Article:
Paul Patterson: Mass of the Sea

Paul Patterson Mass of the Sea
Mass of the Sea

Paul Patterson: Mass of the Sea

Opus:
op. 47
Year of composition:
1983
Scored for:
for vocal quartet, mixed choir and orchestra
Composer:
Paul Patterson
Librettist:
Tim Rose Price
Choir:
SATB
Instrumentation:
2 2 2 2 - 4 3 3 1 - timp, perc(2), str
Instrumentation details:
2(2. also picc.) 2 2(2. also bass cl.) 2(2. also cbsn.) - 4 3 2 basstbn. 1 - timp., perc.(2) - str.
Commission:
Commissioned by the 1983 Gloucester Three Choirs Festival with funds provided by the Arts Council of Great Britain
Duration:
43’
Dedication:
To Krzysztof Penderecki for his fiftieth birthday
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Mass of the Sea
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Work introduction

Paul Patterson’s Mass of the Sea was commissioned for the Gloucester Three Choirs Festival in 1983. Additional words provided by Tim Rose Price expand the traditional Mass to express the composer's love of the sea. The text follows the Bible through its sea images from Genesis to Revelations. The additions are inserted at relevant points in the text of the Mass so that each enhances and complements the other.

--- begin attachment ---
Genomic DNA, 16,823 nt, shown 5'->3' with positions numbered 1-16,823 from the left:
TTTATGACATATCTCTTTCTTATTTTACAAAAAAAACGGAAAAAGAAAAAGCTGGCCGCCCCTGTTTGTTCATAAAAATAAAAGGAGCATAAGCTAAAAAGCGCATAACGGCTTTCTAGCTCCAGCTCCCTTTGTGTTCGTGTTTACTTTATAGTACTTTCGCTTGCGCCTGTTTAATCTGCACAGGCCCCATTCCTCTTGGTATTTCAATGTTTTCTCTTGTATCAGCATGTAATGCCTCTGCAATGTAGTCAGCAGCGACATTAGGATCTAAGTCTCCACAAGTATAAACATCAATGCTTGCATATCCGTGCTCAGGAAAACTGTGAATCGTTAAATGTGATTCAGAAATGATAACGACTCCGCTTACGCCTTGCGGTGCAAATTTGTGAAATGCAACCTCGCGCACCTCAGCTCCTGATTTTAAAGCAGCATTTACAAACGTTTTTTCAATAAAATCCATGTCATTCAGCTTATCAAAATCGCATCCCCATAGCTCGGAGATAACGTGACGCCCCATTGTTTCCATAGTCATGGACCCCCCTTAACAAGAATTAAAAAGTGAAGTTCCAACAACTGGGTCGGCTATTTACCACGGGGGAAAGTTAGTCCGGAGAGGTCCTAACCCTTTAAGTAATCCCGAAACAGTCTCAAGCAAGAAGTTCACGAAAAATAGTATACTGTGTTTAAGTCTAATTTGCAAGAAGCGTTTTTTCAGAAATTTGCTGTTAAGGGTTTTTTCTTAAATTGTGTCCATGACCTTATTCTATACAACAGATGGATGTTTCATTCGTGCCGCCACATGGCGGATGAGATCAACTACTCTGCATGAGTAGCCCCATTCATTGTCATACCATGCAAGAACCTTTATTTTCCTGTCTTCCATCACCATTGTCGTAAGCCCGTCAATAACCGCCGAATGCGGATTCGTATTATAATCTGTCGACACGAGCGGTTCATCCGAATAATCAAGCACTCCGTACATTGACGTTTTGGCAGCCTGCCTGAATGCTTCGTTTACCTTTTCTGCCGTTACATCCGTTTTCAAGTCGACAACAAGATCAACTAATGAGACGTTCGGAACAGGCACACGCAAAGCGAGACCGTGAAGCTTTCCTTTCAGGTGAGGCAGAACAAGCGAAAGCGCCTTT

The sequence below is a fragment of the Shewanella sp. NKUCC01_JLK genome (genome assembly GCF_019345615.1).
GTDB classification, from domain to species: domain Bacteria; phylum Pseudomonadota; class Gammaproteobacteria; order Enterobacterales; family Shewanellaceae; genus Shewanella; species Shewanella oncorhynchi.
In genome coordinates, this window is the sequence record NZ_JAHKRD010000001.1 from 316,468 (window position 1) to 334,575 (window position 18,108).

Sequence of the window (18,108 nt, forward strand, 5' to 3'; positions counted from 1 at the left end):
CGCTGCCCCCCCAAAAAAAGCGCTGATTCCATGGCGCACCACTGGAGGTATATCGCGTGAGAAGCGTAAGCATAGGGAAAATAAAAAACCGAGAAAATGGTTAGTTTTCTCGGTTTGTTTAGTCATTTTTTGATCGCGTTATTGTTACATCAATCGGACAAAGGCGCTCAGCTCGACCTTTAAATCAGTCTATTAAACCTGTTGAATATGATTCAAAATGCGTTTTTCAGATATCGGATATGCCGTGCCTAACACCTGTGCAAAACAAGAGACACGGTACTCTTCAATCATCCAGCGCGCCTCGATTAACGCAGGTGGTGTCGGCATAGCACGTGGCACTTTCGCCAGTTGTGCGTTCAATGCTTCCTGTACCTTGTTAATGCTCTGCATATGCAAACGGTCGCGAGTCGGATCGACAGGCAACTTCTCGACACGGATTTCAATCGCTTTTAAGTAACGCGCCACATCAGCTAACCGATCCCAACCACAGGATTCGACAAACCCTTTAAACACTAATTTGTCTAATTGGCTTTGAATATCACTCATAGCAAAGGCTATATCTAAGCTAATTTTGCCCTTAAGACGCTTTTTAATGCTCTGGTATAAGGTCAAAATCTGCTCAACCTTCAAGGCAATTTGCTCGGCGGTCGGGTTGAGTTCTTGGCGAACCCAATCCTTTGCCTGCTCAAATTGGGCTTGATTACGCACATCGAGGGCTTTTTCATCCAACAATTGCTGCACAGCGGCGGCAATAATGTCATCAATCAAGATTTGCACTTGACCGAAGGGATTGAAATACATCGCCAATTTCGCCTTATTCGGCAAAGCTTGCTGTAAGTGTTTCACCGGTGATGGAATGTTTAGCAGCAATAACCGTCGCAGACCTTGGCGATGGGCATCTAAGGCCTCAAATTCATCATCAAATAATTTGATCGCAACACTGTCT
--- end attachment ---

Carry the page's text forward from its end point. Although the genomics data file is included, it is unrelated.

The music traces this duality. Although the idiom is contemporary, one of the main musical threads is based on the plainsong chant “Ave Maris Stella” (“Hail to the star of the sea”) used by Monteverdi in his Vespers. The first three notes of the chant provide an important melodic and harmonic motif which is transformed in many ways during the five-movement work.

The atmosphere in the first movement is still and empty: then a short recitative leads to the rhythmic “Gloria” in two sections, the first in 7/4 time, the second in 11/8. The central core of the work is the Flood, where the wrath of God is unleashed in dramatic statements from the bass soloist and brass with violent interjections from the chorus. A large tutti section builds to vigorous storm music. The calm that follows leads directly to a simple and thinly scored “Sanctus”. The last movement is in two sections: the first features the soloists accompanied by angular orchestral writing. A bold grandiose statement of the “Agnus Dei” acts as a transition to the calm ending, which contains elements of the previous movements, particularly the opening of the work.

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